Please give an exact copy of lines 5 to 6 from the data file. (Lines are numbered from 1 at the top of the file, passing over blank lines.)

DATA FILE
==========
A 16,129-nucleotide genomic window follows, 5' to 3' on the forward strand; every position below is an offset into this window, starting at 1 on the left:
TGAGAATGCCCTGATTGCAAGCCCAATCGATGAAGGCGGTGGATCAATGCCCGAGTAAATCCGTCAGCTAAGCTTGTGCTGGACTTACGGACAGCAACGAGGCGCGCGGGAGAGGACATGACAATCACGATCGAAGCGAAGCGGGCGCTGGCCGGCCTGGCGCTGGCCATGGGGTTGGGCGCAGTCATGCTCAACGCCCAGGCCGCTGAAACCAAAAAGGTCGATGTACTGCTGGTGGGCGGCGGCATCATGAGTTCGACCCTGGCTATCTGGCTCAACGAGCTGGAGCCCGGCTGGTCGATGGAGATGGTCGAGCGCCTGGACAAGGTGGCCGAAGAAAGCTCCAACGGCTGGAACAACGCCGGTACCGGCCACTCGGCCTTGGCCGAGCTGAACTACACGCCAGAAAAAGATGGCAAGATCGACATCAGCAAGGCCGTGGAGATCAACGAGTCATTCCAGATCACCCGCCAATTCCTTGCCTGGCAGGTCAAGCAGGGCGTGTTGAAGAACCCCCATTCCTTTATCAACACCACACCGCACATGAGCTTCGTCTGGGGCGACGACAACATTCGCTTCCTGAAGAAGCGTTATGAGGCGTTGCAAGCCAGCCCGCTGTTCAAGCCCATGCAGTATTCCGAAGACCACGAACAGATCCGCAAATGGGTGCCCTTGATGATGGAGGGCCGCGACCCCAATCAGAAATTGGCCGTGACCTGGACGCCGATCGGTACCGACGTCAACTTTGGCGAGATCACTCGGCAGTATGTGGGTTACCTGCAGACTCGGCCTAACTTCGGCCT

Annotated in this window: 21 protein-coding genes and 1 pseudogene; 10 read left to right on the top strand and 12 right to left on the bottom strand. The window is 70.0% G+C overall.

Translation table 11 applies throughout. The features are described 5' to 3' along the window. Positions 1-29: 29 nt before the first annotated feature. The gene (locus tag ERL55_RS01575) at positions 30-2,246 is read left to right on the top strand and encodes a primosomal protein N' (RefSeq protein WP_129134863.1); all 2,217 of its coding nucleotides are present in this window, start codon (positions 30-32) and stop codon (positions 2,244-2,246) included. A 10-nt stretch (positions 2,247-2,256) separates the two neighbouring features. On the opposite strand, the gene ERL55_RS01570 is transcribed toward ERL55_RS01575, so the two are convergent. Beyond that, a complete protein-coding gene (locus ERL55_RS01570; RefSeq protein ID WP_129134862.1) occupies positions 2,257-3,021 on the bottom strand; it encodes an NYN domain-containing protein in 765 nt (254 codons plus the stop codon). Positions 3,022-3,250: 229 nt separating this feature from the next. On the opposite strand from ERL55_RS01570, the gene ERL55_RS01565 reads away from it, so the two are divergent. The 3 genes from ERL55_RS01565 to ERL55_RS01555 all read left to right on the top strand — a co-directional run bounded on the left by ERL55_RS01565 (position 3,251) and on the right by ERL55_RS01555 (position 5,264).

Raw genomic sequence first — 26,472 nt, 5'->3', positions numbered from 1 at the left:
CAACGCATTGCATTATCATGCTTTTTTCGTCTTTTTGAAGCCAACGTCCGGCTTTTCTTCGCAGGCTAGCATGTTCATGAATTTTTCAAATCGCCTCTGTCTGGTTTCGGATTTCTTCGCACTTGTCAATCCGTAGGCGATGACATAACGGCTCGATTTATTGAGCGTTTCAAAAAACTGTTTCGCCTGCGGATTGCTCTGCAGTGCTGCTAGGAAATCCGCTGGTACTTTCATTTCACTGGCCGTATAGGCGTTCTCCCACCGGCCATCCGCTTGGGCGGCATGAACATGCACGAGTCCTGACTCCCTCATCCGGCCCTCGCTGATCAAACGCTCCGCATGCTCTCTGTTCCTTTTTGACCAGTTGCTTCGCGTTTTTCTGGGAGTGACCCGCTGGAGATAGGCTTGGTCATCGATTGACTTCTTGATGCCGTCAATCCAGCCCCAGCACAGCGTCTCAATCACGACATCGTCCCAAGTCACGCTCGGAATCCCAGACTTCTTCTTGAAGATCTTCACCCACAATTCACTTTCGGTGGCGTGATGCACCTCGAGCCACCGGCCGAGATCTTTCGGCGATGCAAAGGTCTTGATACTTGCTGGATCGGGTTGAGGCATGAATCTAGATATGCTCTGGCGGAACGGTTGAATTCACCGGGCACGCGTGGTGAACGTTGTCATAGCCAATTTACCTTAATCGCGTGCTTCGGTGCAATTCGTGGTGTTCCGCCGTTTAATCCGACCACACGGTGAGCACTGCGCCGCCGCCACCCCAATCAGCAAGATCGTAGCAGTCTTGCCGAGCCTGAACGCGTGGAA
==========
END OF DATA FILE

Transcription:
Raw genomic sequence first — 26,472 nt, 5'->3', positions numbered from 1 at the left:
CAACGCATTGCATTATCATGCTTTTTTCGTCTTTTTGAAGCCAACGTCCGGCTTTTCTTCGCAGGCTAGCATGTTCATGAATTTTTCAAATCGCCTCTGTCTGGTTTCGGATTTCTTCGCACTTGTCAATCCGTAGGCGATGACATAACGGCTCGATTTATTGAGCGTTTCAAAAAACTGTTTCGCCTGCGGATTGCTCTGCAGTGCTGCTAGGAAATCCGCTGGTACTTTCATTTCACTGGCCGTATAGGCGTTCTCCCACCGGCCATCCGCTTGGGCGGCATGAACATGCACGAGTCCTGACTCCCTCATCCGGCCCTCGCTGATCAAACGCTCCGCATGCTCTCTGTTCCTTTTTGACCAGTTGCTTCGCGTTTTTCTGGGAGTGACCCGCTGGAGATAGGCTTGGTCATCGATTGACTTCTTGATGCCGTCAATCCAGCCCCAGCACAGCGTCTCAATCACGACATCGTCCCAAGTCACGCTCGGAATCCCAGACTTCTTCTTGAAGATCTTCACCCACAATTCACTTTCGGTGGCGTGATGCACCTCGAGCCACCGGCCGAGATCTTTCGGCGATGCAAAGGTCTTGATACTTGCTGGATCGGGTTGAGGCATGAATCTAGATATGCTCTGGCGGAACGGTTGAATTCACCGGGCACGCGTGGTGAACGTTGTCATAGCCAATTTACCTTAATCGCGTGCTTCGGTGCAATTCGTGGTGTTCCGCCGTTTAATCCGACCACACGGTGAGCACTGCGCCGCCGCCACCCCAATCAGCAAGATCGTAGCAGTCTTGCCGAGCCTGAACGCGTGGAA